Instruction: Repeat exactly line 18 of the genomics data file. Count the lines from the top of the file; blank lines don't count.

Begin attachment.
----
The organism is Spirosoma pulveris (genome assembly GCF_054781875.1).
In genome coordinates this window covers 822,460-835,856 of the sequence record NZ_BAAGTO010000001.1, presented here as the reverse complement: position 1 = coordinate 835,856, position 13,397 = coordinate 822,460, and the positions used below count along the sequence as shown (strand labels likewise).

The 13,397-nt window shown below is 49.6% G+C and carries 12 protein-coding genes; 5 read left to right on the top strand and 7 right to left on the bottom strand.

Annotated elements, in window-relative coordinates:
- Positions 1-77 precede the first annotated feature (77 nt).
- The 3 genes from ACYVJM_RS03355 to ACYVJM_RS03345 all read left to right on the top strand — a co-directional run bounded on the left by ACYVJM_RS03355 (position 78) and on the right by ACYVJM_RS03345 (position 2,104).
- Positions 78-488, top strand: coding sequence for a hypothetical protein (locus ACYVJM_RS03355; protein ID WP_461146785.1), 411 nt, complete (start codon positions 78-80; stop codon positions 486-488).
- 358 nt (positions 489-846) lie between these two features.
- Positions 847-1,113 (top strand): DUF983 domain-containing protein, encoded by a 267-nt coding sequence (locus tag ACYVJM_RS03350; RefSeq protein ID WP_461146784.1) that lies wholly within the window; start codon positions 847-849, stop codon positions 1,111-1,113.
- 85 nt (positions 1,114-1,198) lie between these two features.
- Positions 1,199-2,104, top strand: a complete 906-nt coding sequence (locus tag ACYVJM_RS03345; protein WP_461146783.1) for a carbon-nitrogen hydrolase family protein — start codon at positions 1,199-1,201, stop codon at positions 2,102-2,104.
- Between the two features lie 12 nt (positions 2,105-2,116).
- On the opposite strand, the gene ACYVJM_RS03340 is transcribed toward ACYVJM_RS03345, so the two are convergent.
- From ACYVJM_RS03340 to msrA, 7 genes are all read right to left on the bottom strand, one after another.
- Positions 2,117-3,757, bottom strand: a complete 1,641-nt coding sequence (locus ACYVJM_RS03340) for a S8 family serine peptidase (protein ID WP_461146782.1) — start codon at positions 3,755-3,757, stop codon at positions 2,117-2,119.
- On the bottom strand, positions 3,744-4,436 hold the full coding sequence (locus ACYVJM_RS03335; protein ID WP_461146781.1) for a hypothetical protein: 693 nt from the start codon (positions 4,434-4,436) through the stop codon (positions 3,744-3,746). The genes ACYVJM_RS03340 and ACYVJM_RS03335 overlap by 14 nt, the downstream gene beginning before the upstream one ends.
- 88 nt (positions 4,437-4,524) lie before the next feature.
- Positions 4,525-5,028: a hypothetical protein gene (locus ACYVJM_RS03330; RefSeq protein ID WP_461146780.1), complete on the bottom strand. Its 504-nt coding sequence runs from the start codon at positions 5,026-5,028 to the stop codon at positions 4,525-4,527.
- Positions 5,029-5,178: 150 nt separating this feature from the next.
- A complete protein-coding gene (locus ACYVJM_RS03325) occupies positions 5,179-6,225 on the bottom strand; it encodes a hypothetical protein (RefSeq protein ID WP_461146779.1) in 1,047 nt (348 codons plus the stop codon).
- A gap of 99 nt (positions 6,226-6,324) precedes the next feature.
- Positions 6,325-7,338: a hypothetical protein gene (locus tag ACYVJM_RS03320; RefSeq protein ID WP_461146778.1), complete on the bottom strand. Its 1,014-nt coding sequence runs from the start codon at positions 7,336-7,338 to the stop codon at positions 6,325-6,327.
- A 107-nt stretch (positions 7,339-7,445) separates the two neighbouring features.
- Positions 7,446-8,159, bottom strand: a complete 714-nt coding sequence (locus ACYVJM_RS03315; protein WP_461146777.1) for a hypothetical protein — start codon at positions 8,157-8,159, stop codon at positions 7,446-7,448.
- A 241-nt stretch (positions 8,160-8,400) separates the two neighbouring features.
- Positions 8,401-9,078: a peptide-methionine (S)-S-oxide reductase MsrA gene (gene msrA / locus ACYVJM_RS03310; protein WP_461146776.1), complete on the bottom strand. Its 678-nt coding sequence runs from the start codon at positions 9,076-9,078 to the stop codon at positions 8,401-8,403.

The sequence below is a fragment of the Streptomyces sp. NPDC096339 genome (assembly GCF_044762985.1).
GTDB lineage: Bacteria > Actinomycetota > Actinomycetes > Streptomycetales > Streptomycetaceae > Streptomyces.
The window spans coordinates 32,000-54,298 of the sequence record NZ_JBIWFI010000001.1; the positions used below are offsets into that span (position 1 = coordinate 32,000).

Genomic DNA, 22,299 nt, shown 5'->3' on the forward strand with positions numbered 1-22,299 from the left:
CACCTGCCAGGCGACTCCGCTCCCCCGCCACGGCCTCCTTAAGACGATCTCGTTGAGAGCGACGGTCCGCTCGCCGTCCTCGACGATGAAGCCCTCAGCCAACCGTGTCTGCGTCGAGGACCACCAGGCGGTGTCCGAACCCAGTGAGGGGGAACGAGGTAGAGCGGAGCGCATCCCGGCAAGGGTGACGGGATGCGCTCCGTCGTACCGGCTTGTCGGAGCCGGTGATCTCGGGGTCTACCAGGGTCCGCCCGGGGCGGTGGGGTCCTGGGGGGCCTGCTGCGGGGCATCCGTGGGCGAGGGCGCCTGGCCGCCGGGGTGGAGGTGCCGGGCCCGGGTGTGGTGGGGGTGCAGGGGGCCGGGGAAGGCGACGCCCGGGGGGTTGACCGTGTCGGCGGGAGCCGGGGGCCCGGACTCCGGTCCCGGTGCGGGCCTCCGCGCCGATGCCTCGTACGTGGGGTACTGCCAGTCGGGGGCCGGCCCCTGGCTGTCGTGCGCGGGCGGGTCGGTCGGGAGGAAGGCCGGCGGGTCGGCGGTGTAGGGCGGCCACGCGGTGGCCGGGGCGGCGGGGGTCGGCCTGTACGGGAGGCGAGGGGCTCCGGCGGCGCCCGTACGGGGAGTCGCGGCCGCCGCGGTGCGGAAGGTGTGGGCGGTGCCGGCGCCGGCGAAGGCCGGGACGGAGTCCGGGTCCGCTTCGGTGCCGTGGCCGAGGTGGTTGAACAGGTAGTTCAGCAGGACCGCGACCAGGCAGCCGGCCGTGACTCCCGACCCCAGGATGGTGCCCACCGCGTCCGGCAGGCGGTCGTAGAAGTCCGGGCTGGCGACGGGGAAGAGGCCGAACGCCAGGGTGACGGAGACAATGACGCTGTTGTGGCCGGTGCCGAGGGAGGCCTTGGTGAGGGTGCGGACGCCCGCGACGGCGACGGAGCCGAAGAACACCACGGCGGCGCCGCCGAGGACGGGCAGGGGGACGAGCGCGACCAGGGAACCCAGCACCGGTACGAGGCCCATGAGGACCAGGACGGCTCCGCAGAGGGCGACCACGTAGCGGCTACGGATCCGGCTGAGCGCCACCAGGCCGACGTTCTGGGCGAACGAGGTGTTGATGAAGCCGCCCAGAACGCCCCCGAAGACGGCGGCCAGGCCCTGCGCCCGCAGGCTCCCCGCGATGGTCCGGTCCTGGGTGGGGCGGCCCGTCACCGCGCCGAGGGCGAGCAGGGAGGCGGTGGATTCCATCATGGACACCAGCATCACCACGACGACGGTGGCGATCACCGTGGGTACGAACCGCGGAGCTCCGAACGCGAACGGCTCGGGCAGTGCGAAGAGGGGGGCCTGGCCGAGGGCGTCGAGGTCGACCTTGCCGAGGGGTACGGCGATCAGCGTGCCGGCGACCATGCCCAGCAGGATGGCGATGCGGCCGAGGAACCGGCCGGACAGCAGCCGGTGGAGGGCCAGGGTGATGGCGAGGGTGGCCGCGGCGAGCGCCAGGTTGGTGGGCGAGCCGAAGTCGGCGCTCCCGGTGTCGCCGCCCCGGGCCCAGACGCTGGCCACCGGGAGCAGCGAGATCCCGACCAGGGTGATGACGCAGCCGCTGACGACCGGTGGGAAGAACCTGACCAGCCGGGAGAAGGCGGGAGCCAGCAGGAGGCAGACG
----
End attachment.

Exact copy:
- Positions 4,525-5,028: a hypothetical protein gene (locus ACYVJM_RS03330; RefSeq protein ID WP_461146780.1), complete on the bottom strand. Its 504-nt coding sequence runs from the start codon at positions 5,026-5,028 to the stop codon at positions 4,525-4,527.